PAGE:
The primary thing I notice is less blinking and less reaction, positive or negative. However, when someone with a masked face is passionate about a story or topic, you can often see the most genuine and beautiful smile!

Even though I know what facial masking looks like, having a conversation with a person with facial masking can feel confusing. We expect facial responses in conversation. A simple smile, nod, eyebrow raise or crinkle of the eyes makes the person who is talking feel heard. With facial masking, these small movements are not so simple.

It is easy to take for granted our ability to subtly communicate through our face and movements. It can be challenging to gauge how someone should react to our own facial expressions and stories. We may disregard someone with facial masking because their facial expressions, or lack thereof, go against our social expectations. Also, it can be difficult to trust verbal communication when the facial expression doesn’t match the sentiment.

From my dad’s point of view, I imagine it is incredibly frustrating to not be able to effortlessly express himself.

LISTEN TO KELSEY’S PODCAST
I wanted to know more about the implications of facial masking and the importance of facial expressions in social interactions, so that we can all better understand how to respond. I interviewed Professor Linda Tickle-Degnen, Director of the Health Quality of Life Lab at Tufts University. Listen to my podcast to hear about her research on the effects of facial masking, what it is and how it impacts how people are perceived by healthcare professionals as well as their own care partners.

LOOK FOR THE SECOND PODCAST – COMING SOON!
Dr. Tickle-Degnen had a lot of interesting information to share, so Part Two of my interview will focus on her current research along with ideas and tactics for people who experience facial masking.

Podcast on brain atrophy in PSP and CBS with Dr. Boxer

The journal Neurology hosts weekly podcasts with neurologists around the world. In this podcast from November 8, 2016, Adam Boxer, MD, neurologist at UCSF’s Memory & Aging Center, discusses brain atrophy in progressive supranuclear palsy (PSP) and corticobasal syndrome (CBS). The interview with Dr. Boxer is the first ten minutes of the podcast.

Brain Support Network Treasurer Phil Myers listened to the podcast and found it interesting.  He says Dr. Boxer discusses “using MRI measurements to speed up the time it takes to do a clinical trial for PSP or CBS potential drug trials.”

You can find the podcast here:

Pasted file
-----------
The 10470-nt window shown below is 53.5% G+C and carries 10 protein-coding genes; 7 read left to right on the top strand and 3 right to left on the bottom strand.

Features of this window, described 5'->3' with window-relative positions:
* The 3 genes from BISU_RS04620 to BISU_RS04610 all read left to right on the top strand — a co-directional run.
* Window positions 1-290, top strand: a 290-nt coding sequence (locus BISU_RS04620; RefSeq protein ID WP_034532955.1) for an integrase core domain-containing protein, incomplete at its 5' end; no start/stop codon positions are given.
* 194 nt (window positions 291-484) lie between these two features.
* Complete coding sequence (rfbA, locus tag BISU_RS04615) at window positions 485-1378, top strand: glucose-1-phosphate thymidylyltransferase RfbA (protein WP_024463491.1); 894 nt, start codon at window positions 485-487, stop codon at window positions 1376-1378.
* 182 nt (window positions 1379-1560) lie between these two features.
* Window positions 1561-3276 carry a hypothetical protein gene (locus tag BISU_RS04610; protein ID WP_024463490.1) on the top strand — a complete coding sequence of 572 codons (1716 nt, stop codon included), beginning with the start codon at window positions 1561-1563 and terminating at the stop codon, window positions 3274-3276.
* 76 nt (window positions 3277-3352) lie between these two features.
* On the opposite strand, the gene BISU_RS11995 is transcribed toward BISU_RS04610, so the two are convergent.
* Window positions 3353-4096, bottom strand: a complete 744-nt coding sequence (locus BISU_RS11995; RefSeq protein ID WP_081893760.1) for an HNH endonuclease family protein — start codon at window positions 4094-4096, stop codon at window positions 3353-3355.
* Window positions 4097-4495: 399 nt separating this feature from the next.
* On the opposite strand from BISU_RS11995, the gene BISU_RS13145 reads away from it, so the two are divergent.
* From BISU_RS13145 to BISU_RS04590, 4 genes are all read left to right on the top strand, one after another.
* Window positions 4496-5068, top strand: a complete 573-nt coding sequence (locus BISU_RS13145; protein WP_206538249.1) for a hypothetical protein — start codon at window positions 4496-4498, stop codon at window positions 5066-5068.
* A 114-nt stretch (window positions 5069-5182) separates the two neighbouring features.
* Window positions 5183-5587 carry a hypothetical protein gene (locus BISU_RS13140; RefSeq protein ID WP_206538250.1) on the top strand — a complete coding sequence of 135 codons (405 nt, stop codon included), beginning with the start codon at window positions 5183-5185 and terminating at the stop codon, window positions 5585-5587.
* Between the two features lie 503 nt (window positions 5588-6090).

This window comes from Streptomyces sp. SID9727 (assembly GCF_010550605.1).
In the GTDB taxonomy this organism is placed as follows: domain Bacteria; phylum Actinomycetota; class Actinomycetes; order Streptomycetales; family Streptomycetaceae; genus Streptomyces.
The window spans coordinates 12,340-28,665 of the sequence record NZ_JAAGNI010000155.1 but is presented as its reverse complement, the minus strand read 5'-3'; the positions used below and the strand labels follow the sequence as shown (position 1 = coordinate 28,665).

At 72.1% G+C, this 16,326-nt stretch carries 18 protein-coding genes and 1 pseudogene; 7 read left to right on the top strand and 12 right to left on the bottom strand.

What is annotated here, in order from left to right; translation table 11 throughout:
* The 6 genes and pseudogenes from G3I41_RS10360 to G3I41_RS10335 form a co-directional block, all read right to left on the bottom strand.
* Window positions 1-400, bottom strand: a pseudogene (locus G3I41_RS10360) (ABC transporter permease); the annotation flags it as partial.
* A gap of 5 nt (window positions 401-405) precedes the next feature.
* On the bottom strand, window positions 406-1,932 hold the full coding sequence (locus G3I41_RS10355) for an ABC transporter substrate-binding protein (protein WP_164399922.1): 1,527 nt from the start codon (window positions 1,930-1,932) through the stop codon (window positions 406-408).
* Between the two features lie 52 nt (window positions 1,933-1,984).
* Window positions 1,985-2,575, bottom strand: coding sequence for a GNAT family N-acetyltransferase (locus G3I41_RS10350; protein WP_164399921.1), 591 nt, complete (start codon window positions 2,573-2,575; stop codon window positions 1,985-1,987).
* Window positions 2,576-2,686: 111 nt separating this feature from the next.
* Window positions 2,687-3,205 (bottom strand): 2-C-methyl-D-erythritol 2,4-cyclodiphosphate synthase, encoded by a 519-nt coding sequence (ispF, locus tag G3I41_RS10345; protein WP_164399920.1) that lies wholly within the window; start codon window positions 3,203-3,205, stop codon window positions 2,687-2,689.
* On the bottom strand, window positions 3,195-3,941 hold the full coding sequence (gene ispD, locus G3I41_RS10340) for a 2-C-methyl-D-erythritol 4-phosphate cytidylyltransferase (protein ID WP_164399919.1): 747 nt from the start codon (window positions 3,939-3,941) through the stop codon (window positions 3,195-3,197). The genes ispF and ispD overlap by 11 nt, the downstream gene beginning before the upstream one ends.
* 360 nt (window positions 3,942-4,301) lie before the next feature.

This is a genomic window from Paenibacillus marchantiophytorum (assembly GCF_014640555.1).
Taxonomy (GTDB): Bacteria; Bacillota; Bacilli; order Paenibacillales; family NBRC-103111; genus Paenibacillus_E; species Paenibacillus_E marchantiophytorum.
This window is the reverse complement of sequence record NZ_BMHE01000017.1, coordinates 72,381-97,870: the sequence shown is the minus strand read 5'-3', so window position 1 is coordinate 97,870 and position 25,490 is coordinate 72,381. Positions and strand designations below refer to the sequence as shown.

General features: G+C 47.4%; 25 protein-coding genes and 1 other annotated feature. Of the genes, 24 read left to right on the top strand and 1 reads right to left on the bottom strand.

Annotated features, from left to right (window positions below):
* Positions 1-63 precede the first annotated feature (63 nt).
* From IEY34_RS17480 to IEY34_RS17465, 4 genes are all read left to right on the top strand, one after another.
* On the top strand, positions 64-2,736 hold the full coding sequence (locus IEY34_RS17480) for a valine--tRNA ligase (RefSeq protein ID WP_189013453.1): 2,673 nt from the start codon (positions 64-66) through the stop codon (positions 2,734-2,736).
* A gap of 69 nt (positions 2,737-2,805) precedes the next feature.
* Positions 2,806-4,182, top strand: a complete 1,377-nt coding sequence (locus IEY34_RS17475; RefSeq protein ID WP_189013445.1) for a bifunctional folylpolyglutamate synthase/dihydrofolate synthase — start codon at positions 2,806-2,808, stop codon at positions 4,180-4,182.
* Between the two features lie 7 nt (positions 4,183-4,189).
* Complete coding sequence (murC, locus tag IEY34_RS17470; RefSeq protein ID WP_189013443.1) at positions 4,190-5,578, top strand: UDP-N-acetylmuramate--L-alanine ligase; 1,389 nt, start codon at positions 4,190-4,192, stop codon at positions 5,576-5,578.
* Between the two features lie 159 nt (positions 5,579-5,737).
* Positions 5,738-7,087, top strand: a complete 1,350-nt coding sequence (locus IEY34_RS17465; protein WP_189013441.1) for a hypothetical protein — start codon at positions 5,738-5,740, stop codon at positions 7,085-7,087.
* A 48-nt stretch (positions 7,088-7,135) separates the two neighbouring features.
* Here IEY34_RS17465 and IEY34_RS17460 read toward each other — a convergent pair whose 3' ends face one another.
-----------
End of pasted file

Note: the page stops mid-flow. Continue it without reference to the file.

tools.aan.com/rss/index.cfm/getfile/AAN_3192.mp3

Neurology Podcast on brain atrophy in PSP and CBS
Neurology Journal
November 8, 2016

Robin

Blood Test to ID Who Has PD vs. PSP/CBD/MSA

Thanks to Brain Support Network volunteer Denise Dagan for passing this article in MedPage Today on to me.  This is progress on the way to a biomarker to discern if someone has Parkinson’s Disease (PD) vs. one of three atypical parkinsonism disorders — progressive supranuclear palsy (PSP), corticobasal degeneration (CBD), and multiple system atrophy (MSA).  Of course what we really need are biomarkers for each of the disorders — PD, PSP, CBD, and MSA.  But still, it’s progress.

The article is about a Swedish/UK study (published in the journal Neurology on February 8th) that shows that neurofilament light chain (NF-L) protein levels are increased in PSP, CBD, and MSA as compared to those with PD or healthy controls.   This was true for those recently diagnosed as well as those with had been living with PD, PSP, CBD, and MSA for several years.  (This also means that the blood test is not a biomarker for determining if someone has PD.)

And researchers determined that a blood test for the NF-L protein achieves the same results as a spinal test for this protein does.  Obviously it’s much easier to administer a blood test than a spinal tap.

In an accompanying editorial, authors pointed out that there is a need for autopsy confirmation of the PD vs. atypical parkinsonism diagnoses.

Here are two excerpts from the article:

* “These atypical parkinsonism disorders are rare, but they generally progress much faster and are more likely to be the cause of death than Parkinson’s disease,” [one of the researchers] said. “It’s important for patients and their families to receive the best care possible and to plan for their future needs.”

* “Distinguishing these major parkinsonian groups is crucial for best possible treatment and care, and not least for providing adequate information to patients and caregivers on their future needs and perspectives,” the editorialists pointed out. “When disease-modifying treatments become available, diagnosing parkinsonian disorders correctly at early, possibly preclinical stages will be even more important.”

Here’s a link to the full article:

www.medpagetoday.com/neurology/parkinsonsdisease/63007

Neurology
Blood Test Matches Spinal Tap to ID Parkinson Disease Types
Less painful diagnostic workup could help diagnosis
by Kristin Jenkins
Contributing Writer, MedPage Today
February 08, 2017

Robin

 

“Delirium Makes its Own Mark on Cognitive Decline” (Alzforum)

A comprehensive study of delirium and neurodegeneration was published last month in the journal JAMA Psychiatry.  The researchers wanted to learn “whether delirium worsens neurodegenerative pathology that’s already in the brain, or causes decline through a separate process, or both.”  Note that researchers relied on donated brains of those who suffered from neurological disorders — some of whom also had suffered delirium.  (If you are interested in brain donation, Brain Support Network can help your family make those arrangements!)